FOXBOROUGH, Mass. — New York Jets quarterback Mark Sanchez labored through one of the worst games of his brief professional career in front of the entire country on Sunday night.
The New England Patriots are hoping to make it two duds in a row.
One week after two of his three lost fumbles and an interception were returned by the Baltimore defense for touchdowns in the Ravens’ 34-17 win, Sanchez will try and erase any lingering memories of that national nightmare when he tests his hand at dissecting the worst pass defense in the league.
The Patriots (3-1), however, aren’t expecting a similar performance from the third-year quarterback of the Jets (2-2), who has won three of five career meetings against them, including last season’s stunning 28-21 victory in the divisional playoffs.
“One thing that we can’t do is look at that game, and say, ‘You know what, the Jets, they’re not the Jets — they’re going to do this, they’re going to do that, they can’t do this.’ Because each week it changes,” New England nose tackle Vince Wilfork said Thursday. “You really can’t go about last performance.
“I think we’re going to get their best shot. I really do because the same guys that (are) over there are the same guys that played us last year, the same guys that beat us three out of the five times we’ve played them. This team is definitely a good football team. Let’s not get that wrong.”
The Jets (2-2) are better, though, when All-Pro center Nick Mangold is snapping the ball to Sanchez.
Mangold was limited in practice Wednesday after missing a second straight game on Sunday due to a high-ankle sprain. His absence paid dividends early and often for Baltimore’s havoc-happy defense.
“He’s probably one of the best offensive lineman in the game. He’s definitely a leader on that team for them,” Wilfork said. “I’m pretty sure that they would love for him to play because I think he gives them a spark.
“It’s absolutely a difference when he’s in and when he’s not in.”
It took all of one play by the Jets on Sunday to realize that.
Safety Ed Reed stripped Sanchez of the ball on New York’s first offensive play of the game, allowing Jameel McClain to scoop up the fumble and go six yards for the touchdown. Jarret Johnson later took advantage of another Sanchez strip sack and fumble, scoring from 26 yards out in the second quarter, and Lardarius Webb delivered the dagger in the third, providing the final margin with hi s 73-yard interception return for a score.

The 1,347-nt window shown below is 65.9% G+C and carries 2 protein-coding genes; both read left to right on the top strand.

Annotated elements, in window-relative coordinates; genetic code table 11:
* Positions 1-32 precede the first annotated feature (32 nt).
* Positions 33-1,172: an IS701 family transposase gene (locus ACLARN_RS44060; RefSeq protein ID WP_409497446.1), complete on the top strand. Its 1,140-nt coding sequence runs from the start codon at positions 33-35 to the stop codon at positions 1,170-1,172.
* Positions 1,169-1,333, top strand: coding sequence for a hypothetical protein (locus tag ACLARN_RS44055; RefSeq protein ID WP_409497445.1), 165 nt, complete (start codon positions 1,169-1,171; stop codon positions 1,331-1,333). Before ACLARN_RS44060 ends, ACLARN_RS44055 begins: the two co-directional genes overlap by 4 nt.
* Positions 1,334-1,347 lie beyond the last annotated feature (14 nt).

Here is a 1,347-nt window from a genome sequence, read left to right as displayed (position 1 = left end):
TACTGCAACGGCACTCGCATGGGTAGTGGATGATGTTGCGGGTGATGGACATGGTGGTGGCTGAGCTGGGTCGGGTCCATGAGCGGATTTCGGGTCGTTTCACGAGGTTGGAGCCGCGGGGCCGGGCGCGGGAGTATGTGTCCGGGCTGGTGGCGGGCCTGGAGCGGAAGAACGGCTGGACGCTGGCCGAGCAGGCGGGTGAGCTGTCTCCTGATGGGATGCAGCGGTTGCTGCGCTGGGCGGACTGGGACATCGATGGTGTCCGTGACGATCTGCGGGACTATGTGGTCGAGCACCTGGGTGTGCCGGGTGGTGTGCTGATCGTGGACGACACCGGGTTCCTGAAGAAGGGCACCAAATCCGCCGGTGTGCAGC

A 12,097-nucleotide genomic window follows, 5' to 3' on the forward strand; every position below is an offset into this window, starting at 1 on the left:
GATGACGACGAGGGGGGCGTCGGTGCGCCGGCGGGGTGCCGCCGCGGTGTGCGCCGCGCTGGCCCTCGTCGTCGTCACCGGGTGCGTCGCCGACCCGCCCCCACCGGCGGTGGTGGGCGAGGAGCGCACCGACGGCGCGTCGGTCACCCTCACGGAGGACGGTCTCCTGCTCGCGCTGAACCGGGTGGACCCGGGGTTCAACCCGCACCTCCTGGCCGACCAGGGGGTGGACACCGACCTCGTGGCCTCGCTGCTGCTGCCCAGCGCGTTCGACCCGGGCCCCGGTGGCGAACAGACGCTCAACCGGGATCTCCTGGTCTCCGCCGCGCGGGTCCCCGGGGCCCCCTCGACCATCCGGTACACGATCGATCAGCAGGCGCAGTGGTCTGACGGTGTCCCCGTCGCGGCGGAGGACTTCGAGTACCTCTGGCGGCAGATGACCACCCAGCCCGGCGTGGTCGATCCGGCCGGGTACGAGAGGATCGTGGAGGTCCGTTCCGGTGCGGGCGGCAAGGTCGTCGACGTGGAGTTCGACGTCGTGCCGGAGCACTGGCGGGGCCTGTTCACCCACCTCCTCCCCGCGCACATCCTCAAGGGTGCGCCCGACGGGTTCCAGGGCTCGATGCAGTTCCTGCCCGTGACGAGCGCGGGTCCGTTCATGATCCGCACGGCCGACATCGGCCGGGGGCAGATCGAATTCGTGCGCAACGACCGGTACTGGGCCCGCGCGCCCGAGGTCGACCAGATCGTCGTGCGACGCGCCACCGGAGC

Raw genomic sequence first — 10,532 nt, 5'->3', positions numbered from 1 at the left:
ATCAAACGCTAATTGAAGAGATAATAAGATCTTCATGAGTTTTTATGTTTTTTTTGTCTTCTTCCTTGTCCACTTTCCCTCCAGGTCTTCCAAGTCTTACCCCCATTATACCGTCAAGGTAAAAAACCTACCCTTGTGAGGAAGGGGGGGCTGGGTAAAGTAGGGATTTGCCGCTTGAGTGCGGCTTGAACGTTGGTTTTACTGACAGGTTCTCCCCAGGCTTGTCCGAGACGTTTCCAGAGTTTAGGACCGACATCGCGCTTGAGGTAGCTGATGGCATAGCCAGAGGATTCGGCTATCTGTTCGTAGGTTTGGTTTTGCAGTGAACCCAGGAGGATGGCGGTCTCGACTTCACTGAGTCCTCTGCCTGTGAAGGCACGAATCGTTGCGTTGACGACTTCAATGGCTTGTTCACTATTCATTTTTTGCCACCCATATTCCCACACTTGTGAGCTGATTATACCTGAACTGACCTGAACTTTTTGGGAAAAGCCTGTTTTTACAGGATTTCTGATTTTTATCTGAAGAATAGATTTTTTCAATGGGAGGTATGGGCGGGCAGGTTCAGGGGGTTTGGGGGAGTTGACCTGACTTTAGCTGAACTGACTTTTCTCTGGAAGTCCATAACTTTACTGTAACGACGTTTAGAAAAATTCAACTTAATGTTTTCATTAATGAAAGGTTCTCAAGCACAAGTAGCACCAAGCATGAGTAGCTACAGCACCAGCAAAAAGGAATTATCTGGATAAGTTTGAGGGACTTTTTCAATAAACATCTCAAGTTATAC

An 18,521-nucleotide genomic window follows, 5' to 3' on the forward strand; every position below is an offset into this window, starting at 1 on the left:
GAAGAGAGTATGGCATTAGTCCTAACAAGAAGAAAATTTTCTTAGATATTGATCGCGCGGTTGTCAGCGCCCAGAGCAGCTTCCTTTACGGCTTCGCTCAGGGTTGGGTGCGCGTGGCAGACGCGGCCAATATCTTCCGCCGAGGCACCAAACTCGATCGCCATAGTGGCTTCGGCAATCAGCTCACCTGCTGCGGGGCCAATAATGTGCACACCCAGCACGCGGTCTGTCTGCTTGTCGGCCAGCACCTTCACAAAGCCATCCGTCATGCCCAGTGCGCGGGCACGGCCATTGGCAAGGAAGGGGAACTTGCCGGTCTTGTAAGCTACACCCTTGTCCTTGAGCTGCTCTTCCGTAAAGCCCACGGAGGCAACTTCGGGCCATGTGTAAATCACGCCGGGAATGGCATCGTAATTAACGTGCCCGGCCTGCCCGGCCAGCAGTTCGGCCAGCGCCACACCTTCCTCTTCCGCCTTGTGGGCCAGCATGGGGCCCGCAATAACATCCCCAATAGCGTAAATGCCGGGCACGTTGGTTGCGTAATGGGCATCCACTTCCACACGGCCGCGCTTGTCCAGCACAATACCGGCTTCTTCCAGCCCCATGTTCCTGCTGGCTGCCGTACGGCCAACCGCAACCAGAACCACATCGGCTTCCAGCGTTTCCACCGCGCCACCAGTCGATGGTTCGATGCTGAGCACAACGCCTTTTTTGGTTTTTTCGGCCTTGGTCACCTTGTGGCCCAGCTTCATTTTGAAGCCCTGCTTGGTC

Jets coach Rex Ryan insisted on a conference call Wednesday that the poor performance had more to do with Baltimore’s perennially potent defense — one he laid the foundation for during his 10-year tenure as Ravens’ defensive coordinator — and less to do with Sanchez, who finished 11-of-35 for 119 yards.
“I think we were almost close to a 65-percent completion rate going into that last game and that last game was a rough one to say the least. You can put (Patriots quarterback) Tom Brady back there (and) he was going to struggle that day,” Ryan said. “The pressure, the constant pressure and consistent pressure that Baltimore was able to put on us really disrupted what we were trying to get accomplished. I think Mark has improved, I really do. I think he’s better now than he has ever been.”
The struggling Patriots defense needs to be if it hopes to slow Sanchez.
New England is last in the league in passing yards allowed at 368.8 per game, not much of a shock with its inexperienced and youthful secondary. The surprise, though, comes up front, where the Patriots are tied for 25th with just six sacks, four stemming from a beefed up defensive line packed with close to 1,000 pounds of veteran leadership during the offseason.
The additions of defensive ends Andre Carter and former Jet Shaun Ellis, as well as mercurial tackle Albert Haynesworth, who has played in just one game so far, were supposed to make the Patriots one of the better pass-rushing teams in the league.
Yet despite the first two interceptions of Wilfork’s career, all that weight hasn’t translated into heavier production.
“I think Vince should probably move to safety. That might be the next move for Vince,” Ryan joked. “They’re doing a great job. They do what they do. They force takeaways and they’re playing better in the red zone. Their defense is statistically — they’re never ranked way up there — it’s not like they’re one or two in the league in defense. But they’re effective and they make you make mistakes, they don’t give up the run.
“Now, I expect them to come after us more, obviously. We didn’t do a great job protecting our quarterback (against Baltimore) and I expect more pressure from New England this week.”
Wilfork expects the unit to strengthen with time.
“We don’t have anyone here saying that, ‘We’re the greatest defense, there’s nothing else we can do to get better.’ Everyone sees exactly what each other sees, that we can get better,” he said. “There’s some things that we can change and some things we can play differently that allows us to be a better defense. I think everybody’s striving for it.
“I expect good things out of this defense to come because the more we play, the better we’re going to get.”